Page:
Citizens of the US and most other Western nations receive a 90-day visa upon arrival, but nationals of some countries are only permitted a 30-day or 14-day visa. Tourists have to have at least six months’ validity and space on their passport to be granted entry. Further information on visas for travelers to Malaysia can be found here: http://travel.state.gov/travel/cispatw/cis/cis_960.html.
Health and Safety
Malaysia’s crime rate is higher than other areas in the region, although most of the offenses are non-violent theft and burglary. In tourist-heavy districts, it is not uncommon for visitors to be the victim of purse-snatching or pick-pocketing. Credit card fraud can also occur, so try to keep purchases with plastic limited to reputable hotels, restaurants and shops.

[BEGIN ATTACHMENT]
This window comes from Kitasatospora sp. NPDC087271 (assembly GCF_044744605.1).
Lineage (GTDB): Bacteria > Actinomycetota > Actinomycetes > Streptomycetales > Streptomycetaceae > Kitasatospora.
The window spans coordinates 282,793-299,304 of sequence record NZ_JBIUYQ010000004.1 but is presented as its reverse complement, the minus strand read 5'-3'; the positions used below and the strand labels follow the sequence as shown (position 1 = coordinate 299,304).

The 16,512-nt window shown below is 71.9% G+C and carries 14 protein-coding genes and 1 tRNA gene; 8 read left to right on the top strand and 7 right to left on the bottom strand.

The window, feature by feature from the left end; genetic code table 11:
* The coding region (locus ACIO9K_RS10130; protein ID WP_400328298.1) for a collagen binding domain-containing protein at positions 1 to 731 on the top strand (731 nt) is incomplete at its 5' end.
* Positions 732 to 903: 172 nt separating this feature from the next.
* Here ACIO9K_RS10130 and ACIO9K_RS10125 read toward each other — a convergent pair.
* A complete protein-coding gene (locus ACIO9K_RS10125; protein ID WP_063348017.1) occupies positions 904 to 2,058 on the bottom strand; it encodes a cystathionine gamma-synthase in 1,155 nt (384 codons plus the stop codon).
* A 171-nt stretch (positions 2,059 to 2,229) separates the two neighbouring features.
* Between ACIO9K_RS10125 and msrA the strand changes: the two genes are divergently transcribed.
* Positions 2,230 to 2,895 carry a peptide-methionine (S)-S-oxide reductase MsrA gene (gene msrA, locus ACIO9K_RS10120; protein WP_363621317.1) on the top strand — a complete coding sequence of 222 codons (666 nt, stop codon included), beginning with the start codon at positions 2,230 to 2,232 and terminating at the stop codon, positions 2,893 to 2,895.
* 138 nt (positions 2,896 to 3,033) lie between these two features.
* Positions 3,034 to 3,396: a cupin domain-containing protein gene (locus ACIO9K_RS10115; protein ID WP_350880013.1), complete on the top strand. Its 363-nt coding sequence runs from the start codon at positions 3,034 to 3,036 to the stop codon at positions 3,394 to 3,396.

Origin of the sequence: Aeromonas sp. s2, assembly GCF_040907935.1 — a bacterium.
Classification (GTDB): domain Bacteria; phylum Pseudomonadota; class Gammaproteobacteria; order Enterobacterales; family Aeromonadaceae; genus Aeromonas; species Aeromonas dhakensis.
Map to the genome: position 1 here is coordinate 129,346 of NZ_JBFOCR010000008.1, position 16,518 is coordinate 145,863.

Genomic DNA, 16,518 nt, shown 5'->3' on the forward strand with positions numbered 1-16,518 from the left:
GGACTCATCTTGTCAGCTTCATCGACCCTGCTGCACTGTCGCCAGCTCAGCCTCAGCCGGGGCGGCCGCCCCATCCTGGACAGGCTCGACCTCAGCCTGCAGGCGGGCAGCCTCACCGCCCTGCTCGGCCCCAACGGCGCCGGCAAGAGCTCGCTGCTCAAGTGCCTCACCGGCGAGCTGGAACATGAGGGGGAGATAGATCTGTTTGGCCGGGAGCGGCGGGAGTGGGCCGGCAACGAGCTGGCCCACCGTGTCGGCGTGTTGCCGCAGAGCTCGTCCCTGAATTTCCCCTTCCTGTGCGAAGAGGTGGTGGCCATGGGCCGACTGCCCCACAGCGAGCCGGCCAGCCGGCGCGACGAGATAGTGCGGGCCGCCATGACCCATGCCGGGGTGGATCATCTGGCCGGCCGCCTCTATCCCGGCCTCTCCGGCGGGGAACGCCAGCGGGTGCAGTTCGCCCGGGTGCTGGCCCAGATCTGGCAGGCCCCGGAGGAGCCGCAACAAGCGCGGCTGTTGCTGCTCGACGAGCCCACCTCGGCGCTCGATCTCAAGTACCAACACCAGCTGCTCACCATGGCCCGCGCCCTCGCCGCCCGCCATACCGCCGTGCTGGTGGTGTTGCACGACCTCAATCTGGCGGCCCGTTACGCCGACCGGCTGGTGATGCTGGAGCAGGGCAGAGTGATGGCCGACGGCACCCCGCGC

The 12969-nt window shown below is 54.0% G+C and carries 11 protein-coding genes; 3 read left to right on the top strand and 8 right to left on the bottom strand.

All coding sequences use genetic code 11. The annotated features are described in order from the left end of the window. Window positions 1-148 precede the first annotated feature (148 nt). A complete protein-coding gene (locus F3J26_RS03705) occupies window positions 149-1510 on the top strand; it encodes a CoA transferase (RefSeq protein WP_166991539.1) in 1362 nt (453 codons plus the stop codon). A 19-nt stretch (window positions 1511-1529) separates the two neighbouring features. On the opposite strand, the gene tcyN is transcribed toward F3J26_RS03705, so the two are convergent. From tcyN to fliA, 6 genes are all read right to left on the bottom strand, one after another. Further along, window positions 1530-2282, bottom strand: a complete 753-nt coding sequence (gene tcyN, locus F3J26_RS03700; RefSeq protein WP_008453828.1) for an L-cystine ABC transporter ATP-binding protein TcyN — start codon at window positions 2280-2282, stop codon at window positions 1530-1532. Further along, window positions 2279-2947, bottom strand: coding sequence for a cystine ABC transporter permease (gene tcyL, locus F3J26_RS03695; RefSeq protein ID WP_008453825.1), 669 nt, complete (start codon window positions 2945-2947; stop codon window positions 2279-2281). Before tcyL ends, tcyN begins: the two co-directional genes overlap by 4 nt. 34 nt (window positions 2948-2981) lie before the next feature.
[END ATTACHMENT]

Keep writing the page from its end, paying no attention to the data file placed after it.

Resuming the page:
Stay away from recreational drugs when in Malaysia altogether. Sentences of canings and prison are frequently handed down to drug offenders and it’s not unheard of for travelers to even receive the death penalty if you’re found smuggling illegal substances into the country.
The climate remains relatively hot and humid all year round due to Malaysia’s location on the equator. Stay hydrated when traveling, as the area can be deceptively draining, leading to bouts of heat exhaustion. Even though tap water is consumed by locals, tourists are advised to buy bottled water for drinking as your stomach may not be used to the taste. These are cheap, and are a much safer option for rehydrating.
Despite some cases being reported on the island of Borneo, Malaysia is not a malaria-prone nation. However, dengue fever is common throughout the country. The best way to prevent the disease is by trying to avoid mosquito bites. Always carry and apply insect repellent.